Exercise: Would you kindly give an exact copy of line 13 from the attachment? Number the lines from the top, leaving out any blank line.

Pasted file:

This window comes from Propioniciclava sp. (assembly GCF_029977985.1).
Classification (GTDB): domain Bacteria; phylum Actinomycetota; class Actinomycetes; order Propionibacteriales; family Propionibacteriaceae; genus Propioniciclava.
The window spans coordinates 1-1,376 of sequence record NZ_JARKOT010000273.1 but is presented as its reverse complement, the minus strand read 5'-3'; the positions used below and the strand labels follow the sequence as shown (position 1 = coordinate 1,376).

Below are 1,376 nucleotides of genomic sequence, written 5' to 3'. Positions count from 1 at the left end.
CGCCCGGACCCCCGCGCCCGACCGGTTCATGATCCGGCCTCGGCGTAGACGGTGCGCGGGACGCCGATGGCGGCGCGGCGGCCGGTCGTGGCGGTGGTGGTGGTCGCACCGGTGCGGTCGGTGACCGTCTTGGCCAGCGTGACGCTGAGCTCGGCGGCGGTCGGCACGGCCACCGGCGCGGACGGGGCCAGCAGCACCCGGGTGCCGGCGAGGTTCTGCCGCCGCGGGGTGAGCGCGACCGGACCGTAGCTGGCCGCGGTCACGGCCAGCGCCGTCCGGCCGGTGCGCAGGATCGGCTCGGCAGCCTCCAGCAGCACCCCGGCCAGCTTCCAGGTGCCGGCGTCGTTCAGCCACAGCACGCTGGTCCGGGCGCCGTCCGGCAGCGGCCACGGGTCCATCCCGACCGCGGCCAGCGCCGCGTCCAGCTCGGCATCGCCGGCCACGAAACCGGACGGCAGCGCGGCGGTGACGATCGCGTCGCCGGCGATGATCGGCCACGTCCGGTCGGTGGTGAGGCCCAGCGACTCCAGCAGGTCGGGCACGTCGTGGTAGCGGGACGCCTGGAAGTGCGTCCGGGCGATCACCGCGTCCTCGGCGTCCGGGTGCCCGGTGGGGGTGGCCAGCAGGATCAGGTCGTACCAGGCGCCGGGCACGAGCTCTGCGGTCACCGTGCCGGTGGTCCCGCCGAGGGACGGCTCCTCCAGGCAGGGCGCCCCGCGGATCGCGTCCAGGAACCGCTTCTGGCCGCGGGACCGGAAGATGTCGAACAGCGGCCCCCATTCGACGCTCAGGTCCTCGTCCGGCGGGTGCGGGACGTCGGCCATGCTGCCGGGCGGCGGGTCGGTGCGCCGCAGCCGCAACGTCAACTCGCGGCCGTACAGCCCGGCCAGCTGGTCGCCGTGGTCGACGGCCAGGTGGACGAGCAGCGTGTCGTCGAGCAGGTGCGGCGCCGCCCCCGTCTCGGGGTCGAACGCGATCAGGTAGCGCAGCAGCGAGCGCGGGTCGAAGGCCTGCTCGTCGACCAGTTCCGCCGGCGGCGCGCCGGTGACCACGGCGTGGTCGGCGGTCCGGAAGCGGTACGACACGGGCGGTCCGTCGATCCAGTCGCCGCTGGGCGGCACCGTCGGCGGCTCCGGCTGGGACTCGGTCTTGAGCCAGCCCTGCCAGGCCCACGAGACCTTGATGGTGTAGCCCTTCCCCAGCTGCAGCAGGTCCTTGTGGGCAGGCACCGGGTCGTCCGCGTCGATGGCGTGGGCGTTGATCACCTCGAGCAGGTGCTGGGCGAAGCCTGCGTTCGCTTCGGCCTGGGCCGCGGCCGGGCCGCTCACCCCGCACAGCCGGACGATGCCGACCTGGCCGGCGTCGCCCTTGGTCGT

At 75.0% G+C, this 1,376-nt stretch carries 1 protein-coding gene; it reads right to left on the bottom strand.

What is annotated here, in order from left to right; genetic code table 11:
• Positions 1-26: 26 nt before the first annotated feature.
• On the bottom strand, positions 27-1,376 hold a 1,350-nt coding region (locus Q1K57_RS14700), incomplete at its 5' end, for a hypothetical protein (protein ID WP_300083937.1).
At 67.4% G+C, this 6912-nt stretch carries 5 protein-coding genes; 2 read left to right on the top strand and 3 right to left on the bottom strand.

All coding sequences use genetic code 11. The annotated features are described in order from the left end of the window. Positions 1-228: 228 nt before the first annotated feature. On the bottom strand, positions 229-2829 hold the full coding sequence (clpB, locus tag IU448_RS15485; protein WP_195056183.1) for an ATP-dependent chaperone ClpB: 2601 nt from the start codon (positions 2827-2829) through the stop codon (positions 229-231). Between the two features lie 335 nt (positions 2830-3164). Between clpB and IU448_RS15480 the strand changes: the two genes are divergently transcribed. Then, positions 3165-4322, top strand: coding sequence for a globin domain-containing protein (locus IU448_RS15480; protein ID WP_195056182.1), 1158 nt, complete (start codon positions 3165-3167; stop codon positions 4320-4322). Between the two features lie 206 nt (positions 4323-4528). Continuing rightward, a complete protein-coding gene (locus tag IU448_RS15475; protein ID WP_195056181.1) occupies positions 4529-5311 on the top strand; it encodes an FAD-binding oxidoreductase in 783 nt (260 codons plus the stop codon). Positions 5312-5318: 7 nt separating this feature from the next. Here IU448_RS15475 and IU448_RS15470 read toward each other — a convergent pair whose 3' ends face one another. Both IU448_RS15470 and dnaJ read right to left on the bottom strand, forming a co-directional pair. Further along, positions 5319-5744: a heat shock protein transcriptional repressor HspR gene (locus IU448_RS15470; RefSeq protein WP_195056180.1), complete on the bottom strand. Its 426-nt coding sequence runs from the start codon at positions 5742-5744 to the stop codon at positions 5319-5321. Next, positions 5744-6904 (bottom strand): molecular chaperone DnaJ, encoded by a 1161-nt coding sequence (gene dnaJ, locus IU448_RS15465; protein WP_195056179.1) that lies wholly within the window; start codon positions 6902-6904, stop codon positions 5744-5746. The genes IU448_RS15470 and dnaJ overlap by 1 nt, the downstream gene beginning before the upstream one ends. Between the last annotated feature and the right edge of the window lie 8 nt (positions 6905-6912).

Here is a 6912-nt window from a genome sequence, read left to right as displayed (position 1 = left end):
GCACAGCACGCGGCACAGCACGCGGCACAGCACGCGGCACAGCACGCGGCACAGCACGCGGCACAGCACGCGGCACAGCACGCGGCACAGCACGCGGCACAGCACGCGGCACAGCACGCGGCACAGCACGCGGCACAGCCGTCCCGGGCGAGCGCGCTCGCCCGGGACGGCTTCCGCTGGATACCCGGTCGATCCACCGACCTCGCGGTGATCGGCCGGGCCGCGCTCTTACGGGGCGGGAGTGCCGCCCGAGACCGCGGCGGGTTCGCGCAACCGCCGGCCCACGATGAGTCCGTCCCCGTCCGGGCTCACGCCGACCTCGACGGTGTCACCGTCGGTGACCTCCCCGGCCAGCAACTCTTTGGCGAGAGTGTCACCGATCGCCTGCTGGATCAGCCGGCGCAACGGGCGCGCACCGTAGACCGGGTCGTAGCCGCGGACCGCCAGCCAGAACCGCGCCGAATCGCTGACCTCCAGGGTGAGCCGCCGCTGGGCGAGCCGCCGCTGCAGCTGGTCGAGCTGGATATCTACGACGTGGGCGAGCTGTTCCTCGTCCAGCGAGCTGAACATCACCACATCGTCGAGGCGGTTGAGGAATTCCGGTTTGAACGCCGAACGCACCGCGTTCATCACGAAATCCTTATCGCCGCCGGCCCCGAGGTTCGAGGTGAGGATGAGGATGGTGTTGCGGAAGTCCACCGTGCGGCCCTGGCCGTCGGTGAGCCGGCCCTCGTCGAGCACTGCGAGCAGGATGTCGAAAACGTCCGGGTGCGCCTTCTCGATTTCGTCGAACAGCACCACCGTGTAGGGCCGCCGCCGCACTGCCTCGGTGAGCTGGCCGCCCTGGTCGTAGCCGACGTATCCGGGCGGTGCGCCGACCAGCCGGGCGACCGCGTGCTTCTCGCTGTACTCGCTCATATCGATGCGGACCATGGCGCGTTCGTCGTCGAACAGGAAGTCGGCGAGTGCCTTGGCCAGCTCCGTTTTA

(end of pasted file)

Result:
GCACAGCACGCGGCACAGCACGCGGCACAGCACGCGGCACAGCACGCGGCACAGCACGCGGCACAGCACGCGGCACAGCACGCGGCACAGCACGCGGCACAGCACGCGGCACAGCACGCGGCACAGCACGCGGCACAGCCGTCCCGGGCGAGCGCGCTCGCCCGGGACGGCTTCCGCTGGATACCCGGTCGATCCACCGACCTCGCGGTGATCGGCCGGGCCGCGCTCTTACGGGGCGGGAGTGCCGCCCGAGACCGCGGCGGGTTCGCGCAACCGCCGGCCCACGATGAGTCCGTCCCCGTCCGGGCTCACGCCGACCTCGACGGTGTCACCGTCGGTGACCTCCCCGGCCAGCAACTCTTTGGCGAGAGTGTCACCGATCGCCTGCTGGATCAGCCGGCGCAACGGGCGCGCACCGTAGACCGGGTCGTAGCCGCGGACCGCCAGCCAGAACCGCGCCGAATCGCTGACCTCCAGGGTGAGCCGCCGCTGGGCGAGCCGCCGCTGCAGCTGGTCGAGCTGGATATCTACGACGTGGGCGAGCTGTTCCTCGTCCAGCGAGCTGAACATCACCACATCGTCGAGGCGGTTGAGGAATTCCGGTTTGAACGCCGAACGCACCGCGTTCATCACGAAATCCTTATCGCCGCCGGCCCCGAGGTTCGAGGTGAGGATGAGGATGGTGTTGCGGAAGTCCACCGTGCGGCCCTGGCCGTCGGTGAGCCGGCCCTCGTCGAGCACTGCGAGCAGGATGTCGAAAACGTCCGGGTGCGCCTTCTCGATTTCGTCGAACAGCACCACCGTGTAGGGCCGCCGCCGCACTGCCTCGGTGAGCTGGCCGCCCTGGTCGTAGCCGACGTATCCGGGCGGTGCGCCGACCAGCCGGGCGACCGCGTGCTTCTCGCTGTACTCGCTCATATCGATGCGGACCATGGCGCGTTCGTCGTCGAACAGGAAGTCGGCGAGTGCCTTGGCCAGCTCCGTTTTA